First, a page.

For what it’s worth, here are my answers to the three questions above:

Worse-case scenario? Either no content being released/shared by anyone because they’re too afraid they’ll get the licensing wrong, else no content being released because everyone foolishly thinks they can sell it.

Most likely scenario? We’ll do what we’ve always done and get what we’ve always got. A wide range of resources available under a spectrum of licenses to reflect the diversity of uses. There will always be some good freely usable stuff, some good stuff you’d like to use but it’s not available under a suitable license, and some good stuff that will always be commercial.

Best-case scenario? World peace and unlimited access to all knowledge and the resources to apply that knowledge for the betterment of human kind.

Easy 🙂

OER and library websites, time for integration

Tony Hirst’s post on Open Educational Resources and the University Library Website has been doing the rounds recently. It’s a good question he poses, why aren’t academic library web sites giving as much prominence to open educational resources as they do to books and journals? My answer is simply, because historically it’s not been libraries that worried about those kinds of educational resources. While libraries were cataloguing books and journals, other parts of the central institutional services were managing learning objects, multimedia resources, e-learning content, whatever you want to call the stuff. These resources were locked up in WebCT or some other VLE/LMS and were discoverable there, at least in theory. Teachers and their students knew, and still know, where to look for books & journals and where to look for other kinds of learning resources.

Tony’s point however is still a good one, it’d be great if you could have a single search interface to everything. But typically universities for example have separate systems that don’t always talk to each other. Shame. However it cuts both ways. You should be able to search the library catalogue from within a VLE. I tried out the OU website search Tony mentioned. It doesn’t seem to search the library holdings. You have to use the library catalogue for that.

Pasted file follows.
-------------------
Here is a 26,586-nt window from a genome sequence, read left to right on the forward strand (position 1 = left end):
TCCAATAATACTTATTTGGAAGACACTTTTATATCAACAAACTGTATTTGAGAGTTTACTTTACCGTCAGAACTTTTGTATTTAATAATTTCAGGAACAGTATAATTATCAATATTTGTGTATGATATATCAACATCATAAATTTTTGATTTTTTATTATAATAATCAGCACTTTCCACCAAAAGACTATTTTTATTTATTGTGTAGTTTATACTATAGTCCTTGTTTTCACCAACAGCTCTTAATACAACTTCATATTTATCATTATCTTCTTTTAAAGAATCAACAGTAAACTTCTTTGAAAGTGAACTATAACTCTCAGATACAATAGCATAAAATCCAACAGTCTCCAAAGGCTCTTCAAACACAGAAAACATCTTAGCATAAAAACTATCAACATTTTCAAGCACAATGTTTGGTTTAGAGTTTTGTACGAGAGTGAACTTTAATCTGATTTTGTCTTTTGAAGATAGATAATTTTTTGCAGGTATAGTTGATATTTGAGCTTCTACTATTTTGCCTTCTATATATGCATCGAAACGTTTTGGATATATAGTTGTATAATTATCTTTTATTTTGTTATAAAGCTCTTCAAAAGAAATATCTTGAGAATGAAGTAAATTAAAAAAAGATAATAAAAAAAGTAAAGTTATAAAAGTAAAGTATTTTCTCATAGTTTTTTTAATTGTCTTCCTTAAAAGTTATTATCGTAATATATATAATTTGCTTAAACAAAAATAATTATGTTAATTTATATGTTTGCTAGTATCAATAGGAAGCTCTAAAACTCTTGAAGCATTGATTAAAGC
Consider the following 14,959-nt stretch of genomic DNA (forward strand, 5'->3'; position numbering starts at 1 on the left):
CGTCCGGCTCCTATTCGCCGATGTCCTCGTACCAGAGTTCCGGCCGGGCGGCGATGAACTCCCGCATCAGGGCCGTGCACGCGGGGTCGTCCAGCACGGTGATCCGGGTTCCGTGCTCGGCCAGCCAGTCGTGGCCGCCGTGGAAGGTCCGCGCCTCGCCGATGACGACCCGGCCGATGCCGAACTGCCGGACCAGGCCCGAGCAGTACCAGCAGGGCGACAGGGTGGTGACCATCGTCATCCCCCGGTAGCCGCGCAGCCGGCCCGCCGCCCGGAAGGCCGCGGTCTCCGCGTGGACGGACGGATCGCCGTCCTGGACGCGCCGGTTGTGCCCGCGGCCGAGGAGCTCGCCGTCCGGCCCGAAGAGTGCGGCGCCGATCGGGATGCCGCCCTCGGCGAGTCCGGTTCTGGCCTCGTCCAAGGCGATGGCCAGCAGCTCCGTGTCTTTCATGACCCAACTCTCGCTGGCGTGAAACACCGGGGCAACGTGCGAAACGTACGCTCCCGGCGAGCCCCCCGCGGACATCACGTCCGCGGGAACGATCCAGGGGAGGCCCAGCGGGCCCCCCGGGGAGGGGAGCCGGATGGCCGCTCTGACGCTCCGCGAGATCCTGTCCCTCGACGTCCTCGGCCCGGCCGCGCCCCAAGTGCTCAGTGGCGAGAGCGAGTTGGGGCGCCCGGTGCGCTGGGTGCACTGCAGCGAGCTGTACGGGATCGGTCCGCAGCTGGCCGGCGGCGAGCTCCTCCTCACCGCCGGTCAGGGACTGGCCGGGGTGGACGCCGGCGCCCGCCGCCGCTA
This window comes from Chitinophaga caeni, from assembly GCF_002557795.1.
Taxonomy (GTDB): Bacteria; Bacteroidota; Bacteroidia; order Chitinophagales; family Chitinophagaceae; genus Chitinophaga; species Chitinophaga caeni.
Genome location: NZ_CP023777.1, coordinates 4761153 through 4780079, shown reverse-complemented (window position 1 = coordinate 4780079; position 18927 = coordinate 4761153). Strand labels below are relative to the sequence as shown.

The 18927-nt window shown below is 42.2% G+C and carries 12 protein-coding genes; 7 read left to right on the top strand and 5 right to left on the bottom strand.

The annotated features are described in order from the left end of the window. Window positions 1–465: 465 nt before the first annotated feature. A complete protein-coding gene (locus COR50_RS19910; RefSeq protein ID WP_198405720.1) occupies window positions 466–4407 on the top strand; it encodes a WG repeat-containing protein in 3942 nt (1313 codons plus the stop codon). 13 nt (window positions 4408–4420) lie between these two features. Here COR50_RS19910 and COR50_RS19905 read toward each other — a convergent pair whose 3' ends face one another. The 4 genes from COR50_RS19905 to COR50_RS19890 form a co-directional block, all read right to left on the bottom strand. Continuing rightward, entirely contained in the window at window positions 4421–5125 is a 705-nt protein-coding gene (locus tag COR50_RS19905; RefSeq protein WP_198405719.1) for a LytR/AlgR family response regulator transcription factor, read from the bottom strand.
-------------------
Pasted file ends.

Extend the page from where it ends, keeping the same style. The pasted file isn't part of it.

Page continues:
It’s time that library and learning system integrated better. If FriendFeed can aggregate potentially billions of tweets, blog posts and status updates, then why can’t a single institution’s systems share their content?

Downes & Wiley discuss OER

Are you watching Stephen and David discussing open educational resources? It’s fascinating so far, with their different styles, but I’m not sure I’m hearing much to help move us forward on open educational resources. But it’s still early in the day in Vancouver (albeit late in the UK).

We’ve had quite a bit of semantic debate so far, so maybe the guys are just warming up. But how many potential producers of OERs are listening to this discussion, hoping for insight from two highly respected individuals, but are instead feeling just a little confused by what the issues are.

On the other hand maybe they’re just getting on with producing and releasing great content, selecting from a spectrum of licenses that reflect the different contexts in which content can be used. As a consumer of content I’ll make the judgement about what content is right for me and my purpose from all the content that’s licensed according to my needs. If I search content in Flickr for example I can choose whether I want to see content to use commercially or content to modify, adapt, or build upon. I don’t have to see stuff that’s not useful to me. Why should discovering educational resources be any different?

David and Stephen will be coming back refreshed from lunch soon. So let’s see where this goes. I just hope we don’t get into any false dichotomies where open educational resources all have to be either like this, or like that, because it’ll never be that black or white. Creative Commons understands this, that’s why there’s a range of licenses for a range of conditions. They may not cover every context just yet, but it’s the best framework we have so far.